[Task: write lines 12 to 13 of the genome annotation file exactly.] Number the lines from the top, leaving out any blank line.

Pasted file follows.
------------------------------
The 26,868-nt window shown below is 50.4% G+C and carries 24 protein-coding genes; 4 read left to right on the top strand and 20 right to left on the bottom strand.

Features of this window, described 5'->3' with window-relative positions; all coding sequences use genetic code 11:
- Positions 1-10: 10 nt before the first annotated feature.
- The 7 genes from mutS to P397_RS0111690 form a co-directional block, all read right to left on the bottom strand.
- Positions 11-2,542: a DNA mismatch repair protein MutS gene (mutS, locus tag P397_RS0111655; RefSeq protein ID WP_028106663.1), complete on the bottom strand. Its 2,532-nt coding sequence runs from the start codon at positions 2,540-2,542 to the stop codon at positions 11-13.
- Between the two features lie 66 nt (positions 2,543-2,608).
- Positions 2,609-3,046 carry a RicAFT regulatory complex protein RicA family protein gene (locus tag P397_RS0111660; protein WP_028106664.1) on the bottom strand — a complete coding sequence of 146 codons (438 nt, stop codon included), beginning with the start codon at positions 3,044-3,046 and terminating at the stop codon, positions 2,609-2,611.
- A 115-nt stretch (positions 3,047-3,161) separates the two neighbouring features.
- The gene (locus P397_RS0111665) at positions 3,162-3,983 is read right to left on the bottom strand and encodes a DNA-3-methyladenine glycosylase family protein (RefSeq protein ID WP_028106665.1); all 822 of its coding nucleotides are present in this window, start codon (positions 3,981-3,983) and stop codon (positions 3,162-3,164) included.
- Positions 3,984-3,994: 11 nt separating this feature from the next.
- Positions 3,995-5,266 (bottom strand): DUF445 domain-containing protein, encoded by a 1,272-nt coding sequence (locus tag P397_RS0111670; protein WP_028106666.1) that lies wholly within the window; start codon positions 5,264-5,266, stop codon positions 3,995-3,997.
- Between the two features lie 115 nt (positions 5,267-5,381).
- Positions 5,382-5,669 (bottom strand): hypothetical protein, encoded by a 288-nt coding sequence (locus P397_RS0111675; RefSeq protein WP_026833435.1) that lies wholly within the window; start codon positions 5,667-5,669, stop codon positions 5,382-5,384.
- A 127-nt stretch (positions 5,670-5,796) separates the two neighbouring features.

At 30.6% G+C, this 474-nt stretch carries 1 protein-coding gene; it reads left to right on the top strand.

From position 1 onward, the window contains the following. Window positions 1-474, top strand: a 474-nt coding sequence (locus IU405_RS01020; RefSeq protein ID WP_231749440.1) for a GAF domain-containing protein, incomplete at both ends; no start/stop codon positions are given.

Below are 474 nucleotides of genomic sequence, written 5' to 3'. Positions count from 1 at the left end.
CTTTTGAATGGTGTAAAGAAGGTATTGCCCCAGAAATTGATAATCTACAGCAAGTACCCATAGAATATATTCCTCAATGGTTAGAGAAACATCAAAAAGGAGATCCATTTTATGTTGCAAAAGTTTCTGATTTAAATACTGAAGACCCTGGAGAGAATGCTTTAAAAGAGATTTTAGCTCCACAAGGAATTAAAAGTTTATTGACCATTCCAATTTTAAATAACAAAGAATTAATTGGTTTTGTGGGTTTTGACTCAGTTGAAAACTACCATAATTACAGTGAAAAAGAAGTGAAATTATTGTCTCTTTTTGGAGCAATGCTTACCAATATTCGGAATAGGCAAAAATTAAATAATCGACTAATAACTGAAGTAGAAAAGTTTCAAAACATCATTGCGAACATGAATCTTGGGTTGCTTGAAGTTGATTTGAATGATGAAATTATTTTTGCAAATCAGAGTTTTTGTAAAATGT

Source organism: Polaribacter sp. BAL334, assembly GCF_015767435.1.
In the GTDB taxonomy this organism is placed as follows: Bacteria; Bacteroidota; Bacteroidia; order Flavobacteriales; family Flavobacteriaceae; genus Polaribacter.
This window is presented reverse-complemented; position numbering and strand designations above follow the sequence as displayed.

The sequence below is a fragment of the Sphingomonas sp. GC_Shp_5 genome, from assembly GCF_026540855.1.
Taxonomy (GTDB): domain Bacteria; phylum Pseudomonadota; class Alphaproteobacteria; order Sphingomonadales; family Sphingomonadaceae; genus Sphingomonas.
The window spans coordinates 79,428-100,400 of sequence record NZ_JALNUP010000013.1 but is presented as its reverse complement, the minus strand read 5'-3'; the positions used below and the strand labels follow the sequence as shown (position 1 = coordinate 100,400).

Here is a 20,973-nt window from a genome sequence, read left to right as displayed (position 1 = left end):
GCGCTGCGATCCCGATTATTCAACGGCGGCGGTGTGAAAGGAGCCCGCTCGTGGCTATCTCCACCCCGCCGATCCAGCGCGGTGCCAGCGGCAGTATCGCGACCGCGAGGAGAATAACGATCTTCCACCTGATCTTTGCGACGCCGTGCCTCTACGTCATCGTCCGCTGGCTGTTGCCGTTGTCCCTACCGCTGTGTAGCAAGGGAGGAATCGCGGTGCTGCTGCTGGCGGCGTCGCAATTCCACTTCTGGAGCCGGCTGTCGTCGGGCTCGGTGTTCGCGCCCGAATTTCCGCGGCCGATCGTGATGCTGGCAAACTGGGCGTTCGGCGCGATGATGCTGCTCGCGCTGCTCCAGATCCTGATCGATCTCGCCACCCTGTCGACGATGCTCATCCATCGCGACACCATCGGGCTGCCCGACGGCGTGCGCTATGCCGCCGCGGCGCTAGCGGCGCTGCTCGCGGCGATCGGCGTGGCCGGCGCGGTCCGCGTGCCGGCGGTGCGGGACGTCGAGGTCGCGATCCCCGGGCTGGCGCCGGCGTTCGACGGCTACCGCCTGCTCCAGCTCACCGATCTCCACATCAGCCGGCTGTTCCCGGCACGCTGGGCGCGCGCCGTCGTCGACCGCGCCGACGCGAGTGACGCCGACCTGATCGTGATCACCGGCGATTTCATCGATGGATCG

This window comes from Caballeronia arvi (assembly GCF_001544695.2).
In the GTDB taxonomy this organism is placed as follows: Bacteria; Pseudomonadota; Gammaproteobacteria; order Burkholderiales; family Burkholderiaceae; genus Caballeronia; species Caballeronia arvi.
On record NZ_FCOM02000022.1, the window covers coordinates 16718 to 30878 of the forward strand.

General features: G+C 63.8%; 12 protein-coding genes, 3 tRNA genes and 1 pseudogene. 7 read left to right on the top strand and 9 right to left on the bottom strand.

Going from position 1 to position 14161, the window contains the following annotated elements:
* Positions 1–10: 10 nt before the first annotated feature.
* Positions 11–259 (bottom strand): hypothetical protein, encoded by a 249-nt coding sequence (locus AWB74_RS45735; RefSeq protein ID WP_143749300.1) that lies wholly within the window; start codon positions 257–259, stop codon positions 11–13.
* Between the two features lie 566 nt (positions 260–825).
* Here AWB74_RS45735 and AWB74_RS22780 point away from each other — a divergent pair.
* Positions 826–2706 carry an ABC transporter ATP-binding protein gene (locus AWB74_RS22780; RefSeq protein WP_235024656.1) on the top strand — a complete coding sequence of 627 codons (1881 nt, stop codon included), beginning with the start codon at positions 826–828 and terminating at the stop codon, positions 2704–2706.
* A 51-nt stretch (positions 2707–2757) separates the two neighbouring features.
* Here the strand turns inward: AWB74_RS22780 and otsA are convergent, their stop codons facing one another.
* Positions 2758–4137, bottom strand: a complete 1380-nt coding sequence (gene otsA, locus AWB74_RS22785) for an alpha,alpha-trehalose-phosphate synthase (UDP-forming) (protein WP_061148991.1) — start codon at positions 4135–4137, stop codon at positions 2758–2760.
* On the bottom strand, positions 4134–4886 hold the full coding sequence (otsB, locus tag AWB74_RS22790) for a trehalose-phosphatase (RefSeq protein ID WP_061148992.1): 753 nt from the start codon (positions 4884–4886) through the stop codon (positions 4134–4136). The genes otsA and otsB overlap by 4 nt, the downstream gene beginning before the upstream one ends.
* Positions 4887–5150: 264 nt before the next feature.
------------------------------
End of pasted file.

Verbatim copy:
- Between the two features lie 115 nt (positions 5,267-5,381).
- Positions 5,382-5,669 (bottom strand): hypothetical protein, encoded by a 288-nt coding sequence (locus P397_RS0111675; RefSeq protein WP_026833435.1) that lies wholly within the window; start codon positions 5,667-5,669, stop codon positions 5,382-5,384.